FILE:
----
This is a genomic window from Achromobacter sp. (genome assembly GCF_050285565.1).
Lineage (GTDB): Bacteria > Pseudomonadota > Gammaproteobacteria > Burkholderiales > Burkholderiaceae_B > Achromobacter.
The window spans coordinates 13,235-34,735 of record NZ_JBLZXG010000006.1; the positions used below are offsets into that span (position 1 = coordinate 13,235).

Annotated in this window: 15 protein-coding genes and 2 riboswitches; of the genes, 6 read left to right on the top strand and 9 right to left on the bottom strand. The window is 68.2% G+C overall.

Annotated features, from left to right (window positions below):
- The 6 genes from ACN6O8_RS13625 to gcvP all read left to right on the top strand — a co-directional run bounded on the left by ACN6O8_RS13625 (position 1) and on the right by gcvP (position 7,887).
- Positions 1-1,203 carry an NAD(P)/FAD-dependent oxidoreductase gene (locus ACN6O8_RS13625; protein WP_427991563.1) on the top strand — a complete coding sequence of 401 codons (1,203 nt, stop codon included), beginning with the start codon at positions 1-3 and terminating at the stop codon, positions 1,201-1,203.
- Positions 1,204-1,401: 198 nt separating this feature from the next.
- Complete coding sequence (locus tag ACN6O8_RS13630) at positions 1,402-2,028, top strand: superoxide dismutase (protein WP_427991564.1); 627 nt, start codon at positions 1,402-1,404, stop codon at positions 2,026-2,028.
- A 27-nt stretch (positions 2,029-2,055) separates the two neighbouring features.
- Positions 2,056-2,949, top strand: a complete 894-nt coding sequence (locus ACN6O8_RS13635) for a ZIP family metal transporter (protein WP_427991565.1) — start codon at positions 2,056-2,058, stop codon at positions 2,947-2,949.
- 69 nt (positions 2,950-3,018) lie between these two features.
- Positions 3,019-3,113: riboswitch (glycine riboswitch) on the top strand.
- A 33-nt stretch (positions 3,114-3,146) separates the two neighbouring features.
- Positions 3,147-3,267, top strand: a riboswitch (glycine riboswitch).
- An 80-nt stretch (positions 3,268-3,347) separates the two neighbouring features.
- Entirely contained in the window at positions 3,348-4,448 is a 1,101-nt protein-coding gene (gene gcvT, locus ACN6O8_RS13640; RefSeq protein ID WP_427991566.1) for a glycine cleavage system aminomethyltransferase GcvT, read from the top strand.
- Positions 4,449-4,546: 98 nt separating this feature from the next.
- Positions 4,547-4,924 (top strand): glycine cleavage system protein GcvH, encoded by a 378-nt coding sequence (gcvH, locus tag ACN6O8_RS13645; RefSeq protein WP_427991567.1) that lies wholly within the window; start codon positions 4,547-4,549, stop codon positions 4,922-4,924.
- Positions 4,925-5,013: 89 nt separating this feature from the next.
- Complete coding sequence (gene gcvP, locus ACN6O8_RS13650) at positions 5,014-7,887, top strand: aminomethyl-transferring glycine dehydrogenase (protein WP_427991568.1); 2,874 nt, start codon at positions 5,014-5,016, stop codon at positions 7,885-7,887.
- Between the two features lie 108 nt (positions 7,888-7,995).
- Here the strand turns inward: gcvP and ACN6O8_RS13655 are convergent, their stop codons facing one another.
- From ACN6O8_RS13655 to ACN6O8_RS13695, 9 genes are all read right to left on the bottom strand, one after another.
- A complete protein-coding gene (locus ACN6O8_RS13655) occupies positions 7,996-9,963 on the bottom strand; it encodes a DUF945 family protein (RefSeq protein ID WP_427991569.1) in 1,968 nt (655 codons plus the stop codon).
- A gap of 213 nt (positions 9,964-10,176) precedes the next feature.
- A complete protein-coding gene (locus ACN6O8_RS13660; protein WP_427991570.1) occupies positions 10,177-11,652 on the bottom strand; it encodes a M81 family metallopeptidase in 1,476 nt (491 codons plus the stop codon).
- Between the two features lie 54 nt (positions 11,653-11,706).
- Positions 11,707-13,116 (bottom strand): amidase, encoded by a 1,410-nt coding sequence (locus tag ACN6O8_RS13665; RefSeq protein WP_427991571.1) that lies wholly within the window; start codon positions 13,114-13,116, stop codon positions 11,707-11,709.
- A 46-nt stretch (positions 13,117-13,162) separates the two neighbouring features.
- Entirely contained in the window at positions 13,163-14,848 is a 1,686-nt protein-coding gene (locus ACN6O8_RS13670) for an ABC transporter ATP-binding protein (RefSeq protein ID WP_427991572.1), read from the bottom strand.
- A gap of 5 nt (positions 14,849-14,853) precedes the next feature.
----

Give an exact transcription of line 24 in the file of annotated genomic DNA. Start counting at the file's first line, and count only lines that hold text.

- From ACN6O8_RS13655 to ACN6O8_RS13695, 9 genes are all read right to left on the bottom strand, one after another.